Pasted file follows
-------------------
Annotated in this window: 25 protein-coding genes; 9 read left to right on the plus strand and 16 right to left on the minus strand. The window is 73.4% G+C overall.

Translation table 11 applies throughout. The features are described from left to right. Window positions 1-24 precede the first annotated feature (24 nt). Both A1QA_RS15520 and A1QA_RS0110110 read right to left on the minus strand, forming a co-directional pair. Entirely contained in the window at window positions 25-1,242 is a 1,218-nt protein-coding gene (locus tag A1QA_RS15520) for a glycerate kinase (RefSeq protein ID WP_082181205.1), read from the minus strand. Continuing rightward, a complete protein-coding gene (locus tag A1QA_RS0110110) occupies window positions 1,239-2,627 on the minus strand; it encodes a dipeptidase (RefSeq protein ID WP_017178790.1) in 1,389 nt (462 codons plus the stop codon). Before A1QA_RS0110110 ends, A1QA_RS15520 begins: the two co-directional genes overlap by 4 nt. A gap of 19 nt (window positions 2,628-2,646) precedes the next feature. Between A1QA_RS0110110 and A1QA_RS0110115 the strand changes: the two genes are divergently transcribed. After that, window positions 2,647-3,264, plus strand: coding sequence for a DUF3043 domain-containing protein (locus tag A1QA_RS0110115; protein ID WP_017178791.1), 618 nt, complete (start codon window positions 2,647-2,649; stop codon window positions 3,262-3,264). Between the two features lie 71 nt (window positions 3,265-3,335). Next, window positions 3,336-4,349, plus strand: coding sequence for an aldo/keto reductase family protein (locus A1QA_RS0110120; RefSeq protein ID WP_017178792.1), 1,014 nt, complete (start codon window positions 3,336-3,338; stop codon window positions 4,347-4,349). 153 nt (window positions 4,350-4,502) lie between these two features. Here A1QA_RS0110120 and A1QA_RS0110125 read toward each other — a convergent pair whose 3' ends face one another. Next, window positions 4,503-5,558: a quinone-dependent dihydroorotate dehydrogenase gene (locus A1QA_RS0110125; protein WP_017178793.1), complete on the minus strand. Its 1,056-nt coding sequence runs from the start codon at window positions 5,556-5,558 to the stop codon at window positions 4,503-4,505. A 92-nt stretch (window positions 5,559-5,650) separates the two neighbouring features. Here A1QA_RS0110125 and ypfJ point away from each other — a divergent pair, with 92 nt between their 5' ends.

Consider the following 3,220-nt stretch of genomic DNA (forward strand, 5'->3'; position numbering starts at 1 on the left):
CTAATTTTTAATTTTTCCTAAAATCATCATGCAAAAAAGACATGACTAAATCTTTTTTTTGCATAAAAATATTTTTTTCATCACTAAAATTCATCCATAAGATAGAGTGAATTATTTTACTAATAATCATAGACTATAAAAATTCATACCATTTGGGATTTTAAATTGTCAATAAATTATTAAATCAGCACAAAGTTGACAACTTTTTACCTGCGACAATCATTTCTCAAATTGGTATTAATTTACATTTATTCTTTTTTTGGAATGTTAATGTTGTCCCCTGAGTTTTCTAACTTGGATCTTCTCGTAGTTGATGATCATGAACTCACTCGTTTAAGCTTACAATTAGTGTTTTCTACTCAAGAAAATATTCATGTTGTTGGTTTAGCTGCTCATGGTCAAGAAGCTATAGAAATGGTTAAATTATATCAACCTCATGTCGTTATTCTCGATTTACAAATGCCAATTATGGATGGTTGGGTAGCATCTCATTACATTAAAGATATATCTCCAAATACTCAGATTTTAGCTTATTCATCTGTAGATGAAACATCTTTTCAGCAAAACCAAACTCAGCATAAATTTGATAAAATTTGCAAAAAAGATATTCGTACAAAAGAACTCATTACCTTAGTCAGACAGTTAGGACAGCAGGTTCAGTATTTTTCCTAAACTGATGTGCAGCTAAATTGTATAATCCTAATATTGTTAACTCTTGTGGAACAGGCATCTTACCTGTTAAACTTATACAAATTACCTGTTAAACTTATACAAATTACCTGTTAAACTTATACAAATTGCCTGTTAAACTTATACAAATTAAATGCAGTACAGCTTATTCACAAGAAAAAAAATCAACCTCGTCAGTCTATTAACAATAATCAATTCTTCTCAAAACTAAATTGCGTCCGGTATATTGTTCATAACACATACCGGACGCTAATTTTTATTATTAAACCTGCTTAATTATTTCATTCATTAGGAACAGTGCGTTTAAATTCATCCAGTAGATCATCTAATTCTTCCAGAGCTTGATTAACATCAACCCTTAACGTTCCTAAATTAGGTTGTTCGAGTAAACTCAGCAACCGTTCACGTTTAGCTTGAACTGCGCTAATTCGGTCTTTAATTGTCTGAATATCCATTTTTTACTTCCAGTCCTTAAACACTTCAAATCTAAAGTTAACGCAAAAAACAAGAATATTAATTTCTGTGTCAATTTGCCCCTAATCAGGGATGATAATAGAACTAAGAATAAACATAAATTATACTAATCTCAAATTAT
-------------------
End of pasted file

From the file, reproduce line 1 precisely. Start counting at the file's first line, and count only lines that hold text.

Annotated in this window: 25 protein-coding genes; 9 read left to right on the plus strand and 16 right to left on the minus strand. The window is 73.4% G+C overall.